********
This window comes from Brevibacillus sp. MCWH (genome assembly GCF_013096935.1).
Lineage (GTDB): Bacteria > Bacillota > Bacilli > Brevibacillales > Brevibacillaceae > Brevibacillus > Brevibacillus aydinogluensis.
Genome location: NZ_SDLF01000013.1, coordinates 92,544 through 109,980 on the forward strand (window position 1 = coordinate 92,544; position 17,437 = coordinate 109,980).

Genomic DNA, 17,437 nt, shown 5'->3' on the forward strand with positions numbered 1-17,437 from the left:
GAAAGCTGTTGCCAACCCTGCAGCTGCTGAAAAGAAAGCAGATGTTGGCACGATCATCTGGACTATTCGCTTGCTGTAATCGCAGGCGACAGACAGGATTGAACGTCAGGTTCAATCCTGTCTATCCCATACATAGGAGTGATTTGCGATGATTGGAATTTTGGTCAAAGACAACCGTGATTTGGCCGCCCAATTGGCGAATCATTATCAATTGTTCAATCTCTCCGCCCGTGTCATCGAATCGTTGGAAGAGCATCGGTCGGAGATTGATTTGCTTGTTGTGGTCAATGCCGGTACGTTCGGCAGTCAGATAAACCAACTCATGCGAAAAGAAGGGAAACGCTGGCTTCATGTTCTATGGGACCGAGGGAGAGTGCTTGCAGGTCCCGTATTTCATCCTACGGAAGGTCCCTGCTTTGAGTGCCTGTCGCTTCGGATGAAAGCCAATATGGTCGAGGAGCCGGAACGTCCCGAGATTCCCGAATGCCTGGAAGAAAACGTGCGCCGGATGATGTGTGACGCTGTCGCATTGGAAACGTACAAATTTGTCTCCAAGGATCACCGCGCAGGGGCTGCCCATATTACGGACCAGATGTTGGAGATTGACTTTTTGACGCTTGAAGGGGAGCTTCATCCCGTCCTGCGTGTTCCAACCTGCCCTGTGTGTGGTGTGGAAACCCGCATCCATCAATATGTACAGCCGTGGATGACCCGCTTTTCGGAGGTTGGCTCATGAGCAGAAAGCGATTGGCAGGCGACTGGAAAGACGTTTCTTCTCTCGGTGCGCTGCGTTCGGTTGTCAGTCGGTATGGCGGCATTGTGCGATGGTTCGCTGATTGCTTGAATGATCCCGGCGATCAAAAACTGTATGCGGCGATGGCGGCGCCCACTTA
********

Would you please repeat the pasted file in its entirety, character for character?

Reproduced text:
This window comes from Brevibacillus sp. MCWH (genome assembly GCF_013096935.1).
Lineage (GTDB): Bacteria > Bacillota > Bacilli > Brevibacillales > Brevibacillaceae > Brevibacillus > Brevibacillus aydinogluensis.
Genome location: NZ_SDLF01000013.1, coordinates 92,544 through 109,980 on the forward strand (window position 1 = coordinate 92,544; position 17,437 = coordinate 109,980).

Genomic DNA, 17,437 nt, shown 5'->3' on the forward strand with positions numbered 1-17,437 from the left:
GAAAGCTGTTGCCAACCCTGCAGCTGCTGAAAAGAAAGCAGATGTTGGCACGATCATCTGGACTATTCGCTTGCTGTAATCGCAGGCGACAGACAGGATTGAACGTCAGGTTCAATCCTGTCTATCCCATACATAGGAGTGATTTGCGATGATTGGAATTTTGGTCAAAGACAACCGTGATTTGGCCGCCCAATTGGCGAATCATTATCAATTGTTCAATCTCTCCGCCCGTGTCATCGAATCGTTGGAAGAGCATCGGTCGGAGATTGATTTGCTTGTTGTGGTCAATGCCGGTACGTTCGGCAGTCAGATAAACCAACTCATGCGAAAAGAAGGGAAACGCTGGCTTCATGTTCTATGGGACCGAGGGAGAGTGCTTGCAGGTCCCGTATTTCATCCTACGGAAGGTCCCTGCTTTGAGTGCCTGTCGCTTCGGATGAAAGCCAATATGGTCGAGGAGCCGGAACGTCCCGAGATTCCCGAATGCCTGGAAGAAAACGTGCGCCGGATGATGTGTGACGCTGTCGCATTGGAAACGTACAAATTTGTCTCCAAGGATCACCGCGCAGGGGCTGCCCATATTACGGACCAGATGTTGGAGATTGACTTTTTGACGCTTGAAGGGGAGCTTCATCCCGTCCTGCGTGTTCCAACCTGCCCTGTGTGTGGTGTGGAAACCCGCATCCATCAATATGTACAGCCGTGGATGACCCGCTTTTCGGAGGTTGGCTCATGAGCAGAAAGCGATTGGCAGGCGACTGGAAAGACGTTTCTTCTCTCGGTGCGCTGCGTTCGGTTGTCAGTCGGTATGGCGGCATTGTGCGATGGTTCGCTGATTGCTTGAATGATCCCGGCGATCAAAAACTGTATGCGGCGATGGCGGCGCCCACTTA